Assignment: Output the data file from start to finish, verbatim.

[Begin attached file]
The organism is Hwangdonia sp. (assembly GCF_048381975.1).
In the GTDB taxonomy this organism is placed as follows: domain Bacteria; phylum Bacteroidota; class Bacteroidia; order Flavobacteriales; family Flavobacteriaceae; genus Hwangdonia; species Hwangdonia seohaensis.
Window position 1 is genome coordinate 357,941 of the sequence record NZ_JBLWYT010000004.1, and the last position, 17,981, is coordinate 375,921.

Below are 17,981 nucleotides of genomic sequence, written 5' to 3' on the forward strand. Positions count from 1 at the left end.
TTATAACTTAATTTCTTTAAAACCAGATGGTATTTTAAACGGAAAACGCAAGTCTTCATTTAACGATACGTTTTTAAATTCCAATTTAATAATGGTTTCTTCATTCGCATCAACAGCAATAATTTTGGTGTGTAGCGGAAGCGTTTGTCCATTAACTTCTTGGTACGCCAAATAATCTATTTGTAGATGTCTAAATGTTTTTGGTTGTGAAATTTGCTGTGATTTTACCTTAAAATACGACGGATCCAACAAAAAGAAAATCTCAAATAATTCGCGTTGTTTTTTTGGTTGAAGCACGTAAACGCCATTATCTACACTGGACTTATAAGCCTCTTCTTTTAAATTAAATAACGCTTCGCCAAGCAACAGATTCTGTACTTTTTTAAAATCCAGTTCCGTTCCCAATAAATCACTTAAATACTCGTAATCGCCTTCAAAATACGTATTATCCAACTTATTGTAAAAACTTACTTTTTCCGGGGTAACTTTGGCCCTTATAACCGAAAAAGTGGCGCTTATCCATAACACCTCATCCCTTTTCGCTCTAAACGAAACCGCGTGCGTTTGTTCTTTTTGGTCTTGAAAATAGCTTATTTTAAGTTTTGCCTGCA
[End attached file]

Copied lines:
The organism is Hwangdonia sp. (assembly GCF_048381975.1).
In the GTDB taxonomy this organism is placed as follows: domain Bacteria; phylum Bacteroidota; class Bacteroidia; order Flavobacteriales; family Flavobacteriaceae; genus Hwangdonia; species Hwangdonia seohaensis.
Window position 1 is genome coordinate 357,941 of the sequence record NZ_JBLWYT010000004.1, and the last position, 17,981, is coordinate 375,921.

Below are 17,981 nucleotides of genomic sequence, written 5' to 3' on the forward strand. Positions count from 1 at the left end.
TTATAACTTAATTTCTTTAAAACCAGATGGTATTTTAAACGGAAAACGCAAGTCTTCATTTAACGATACGTTTTTAAATTCCAATTTAATAATGGTTTCTTCATTCGCATCAACAGCAATAATTTTGGTGTGTAGCGGAAGCGTTTGTCCATTAACTTCTTGGTACGCCAAATAATCTATTTGTAGATGTCTAAATGTTTTTGGTTGTGAAATTTGCTGTGATTTTACCTTAAAATACGACGGATCCAACAAAAAGAAAATCTCAAATAATTCGCGTTGTTTTTTTGGTTGAAGCACGTAAACGCCATTATCTACACTGGACTTATAAGCCTCTTCTTTTAAATTAAATAACGCTTCGCCAAGCAACAGATTCTGTACTTTTTTAAAATCCAGTTCCGTTCCCAATAAATCACTTAAATACTCGTAATCGCCTTCAAAATACGTATTATCCAACTTATTGTAAAAACTTACTTTTTCCGGGGTAACTTTGGCCCTTATAACCGAAAAAGTGGCGCTTATCCATAACACCTCATCCCTTTTCGCTCTAAACGAAACCGCGTGCGTTTGTTCTTTTTGGTCTTGAAAATAGCTTATTTTAAGTTTTGCCTGCA